Communication was crucial in the American colonies' fight for independence from British rule. After battles in Lexington and Concord, the Second Continental Congress was convened in Philadelphia in 1775 -- a year before the US was officially born -- and it was decided that the ability to correspond quickly was a key to victory. Benjamin Franklin was designated as the leader of a committee tasked with creating what later became the U.S. Postal Service.
In the process, Franklin received a new title -- Postmaster General. Franklin held the position until 7 November 1776. He was in office when the Declaration of Independence created the United States in July of that year, making him the first official Postmaster General of the United States.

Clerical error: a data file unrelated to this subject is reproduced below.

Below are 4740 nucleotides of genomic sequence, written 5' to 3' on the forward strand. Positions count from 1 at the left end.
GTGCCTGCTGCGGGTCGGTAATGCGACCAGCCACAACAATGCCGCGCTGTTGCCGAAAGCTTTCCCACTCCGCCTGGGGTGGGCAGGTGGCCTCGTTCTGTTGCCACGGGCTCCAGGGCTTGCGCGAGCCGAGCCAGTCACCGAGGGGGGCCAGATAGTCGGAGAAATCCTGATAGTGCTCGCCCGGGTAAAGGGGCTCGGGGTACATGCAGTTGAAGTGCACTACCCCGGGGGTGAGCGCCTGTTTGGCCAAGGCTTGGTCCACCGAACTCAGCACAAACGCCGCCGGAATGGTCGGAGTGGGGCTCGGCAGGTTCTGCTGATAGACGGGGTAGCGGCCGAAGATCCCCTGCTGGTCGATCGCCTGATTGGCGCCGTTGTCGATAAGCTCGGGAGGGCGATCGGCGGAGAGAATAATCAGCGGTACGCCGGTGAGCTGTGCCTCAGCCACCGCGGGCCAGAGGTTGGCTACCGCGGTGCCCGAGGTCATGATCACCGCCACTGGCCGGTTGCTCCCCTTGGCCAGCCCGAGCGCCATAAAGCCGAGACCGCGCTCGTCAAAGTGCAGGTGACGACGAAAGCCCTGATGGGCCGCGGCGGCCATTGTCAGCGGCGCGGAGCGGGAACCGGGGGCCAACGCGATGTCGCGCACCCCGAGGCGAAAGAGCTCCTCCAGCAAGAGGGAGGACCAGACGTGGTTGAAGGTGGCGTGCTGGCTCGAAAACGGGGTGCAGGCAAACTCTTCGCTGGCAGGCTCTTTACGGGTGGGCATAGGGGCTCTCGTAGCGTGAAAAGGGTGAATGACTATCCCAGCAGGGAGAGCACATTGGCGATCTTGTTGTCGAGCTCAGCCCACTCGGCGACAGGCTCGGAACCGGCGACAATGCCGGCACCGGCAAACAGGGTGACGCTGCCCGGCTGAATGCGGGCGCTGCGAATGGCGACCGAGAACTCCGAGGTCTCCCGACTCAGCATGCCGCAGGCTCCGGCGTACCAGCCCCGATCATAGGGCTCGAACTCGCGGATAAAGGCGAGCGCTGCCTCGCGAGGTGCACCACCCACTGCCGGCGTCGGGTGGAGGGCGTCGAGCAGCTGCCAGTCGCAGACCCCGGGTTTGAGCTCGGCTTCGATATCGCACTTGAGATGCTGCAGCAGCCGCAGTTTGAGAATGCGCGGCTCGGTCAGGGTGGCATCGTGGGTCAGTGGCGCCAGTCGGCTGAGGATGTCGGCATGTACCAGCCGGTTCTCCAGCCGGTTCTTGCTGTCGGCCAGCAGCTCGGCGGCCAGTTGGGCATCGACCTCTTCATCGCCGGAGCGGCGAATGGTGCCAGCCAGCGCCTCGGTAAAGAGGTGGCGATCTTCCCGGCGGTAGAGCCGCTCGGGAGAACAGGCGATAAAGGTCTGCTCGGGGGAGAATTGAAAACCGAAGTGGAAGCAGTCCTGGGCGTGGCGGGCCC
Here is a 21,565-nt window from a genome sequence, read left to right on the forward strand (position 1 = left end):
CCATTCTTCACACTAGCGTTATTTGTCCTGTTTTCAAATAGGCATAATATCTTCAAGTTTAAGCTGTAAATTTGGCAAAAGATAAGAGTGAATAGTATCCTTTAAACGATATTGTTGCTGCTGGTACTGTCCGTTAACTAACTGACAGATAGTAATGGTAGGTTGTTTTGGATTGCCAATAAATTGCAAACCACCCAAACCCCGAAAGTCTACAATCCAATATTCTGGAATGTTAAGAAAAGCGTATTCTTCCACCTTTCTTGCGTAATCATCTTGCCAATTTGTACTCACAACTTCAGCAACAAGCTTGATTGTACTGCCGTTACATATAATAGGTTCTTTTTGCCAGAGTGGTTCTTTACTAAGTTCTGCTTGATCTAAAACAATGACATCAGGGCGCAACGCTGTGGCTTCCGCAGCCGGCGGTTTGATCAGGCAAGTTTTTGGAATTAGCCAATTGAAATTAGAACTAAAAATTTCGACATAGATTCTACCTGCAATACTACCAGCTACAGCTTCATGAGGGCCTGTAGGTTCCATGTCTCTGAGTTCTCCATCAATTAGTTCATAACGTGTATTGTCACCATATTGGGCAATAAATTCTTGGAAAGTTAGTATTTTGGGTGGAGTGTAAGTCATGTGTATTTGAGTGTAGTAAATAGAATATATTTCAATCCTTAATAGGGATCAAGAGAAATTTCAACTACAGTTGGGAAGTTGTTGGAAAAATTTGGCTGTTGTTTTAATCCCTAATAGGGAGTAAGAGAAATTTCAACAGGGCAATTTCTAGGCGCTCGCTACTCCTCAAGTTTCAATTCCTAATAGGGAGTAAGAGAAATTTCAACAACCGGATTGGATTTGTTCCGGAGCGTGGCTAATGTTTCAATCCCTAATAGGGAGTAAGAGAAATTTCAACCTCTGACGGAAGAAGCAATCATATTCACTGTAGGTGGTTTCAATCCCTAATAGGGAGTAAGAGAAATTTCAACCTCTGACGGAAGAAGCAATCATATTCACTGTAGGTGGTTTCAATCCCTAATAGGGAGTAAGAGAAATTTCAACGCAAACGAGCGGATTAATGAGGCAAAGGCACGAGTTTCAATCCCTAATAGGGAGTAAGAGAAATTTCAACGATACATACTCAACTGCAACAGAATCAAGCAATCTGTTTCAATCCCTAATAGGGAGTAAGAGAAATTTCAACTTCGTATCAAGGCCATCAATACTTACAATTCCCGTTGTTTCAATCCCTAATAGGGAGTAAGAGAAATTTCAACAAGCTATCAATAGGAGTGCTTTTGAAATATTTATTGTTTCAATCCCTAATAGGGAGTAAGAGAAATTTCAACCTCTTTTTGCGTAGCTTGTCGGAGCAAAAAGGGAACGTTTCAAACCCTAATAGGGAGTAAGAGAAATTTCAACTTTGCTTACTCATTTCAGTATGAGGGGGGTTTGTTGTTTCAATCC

Neither snow nor rain nor gloom of night:
- Postmasters and postal riders were exempt from military duty. Even during the American Revolution, delivery of the mail was a top priority.
- The Post Office Department was created in 1792, and it became a cabinet-level department in 1872.
- In 1971, the U.S. Postal Service became an independent agency under the Postal Reorganization Act.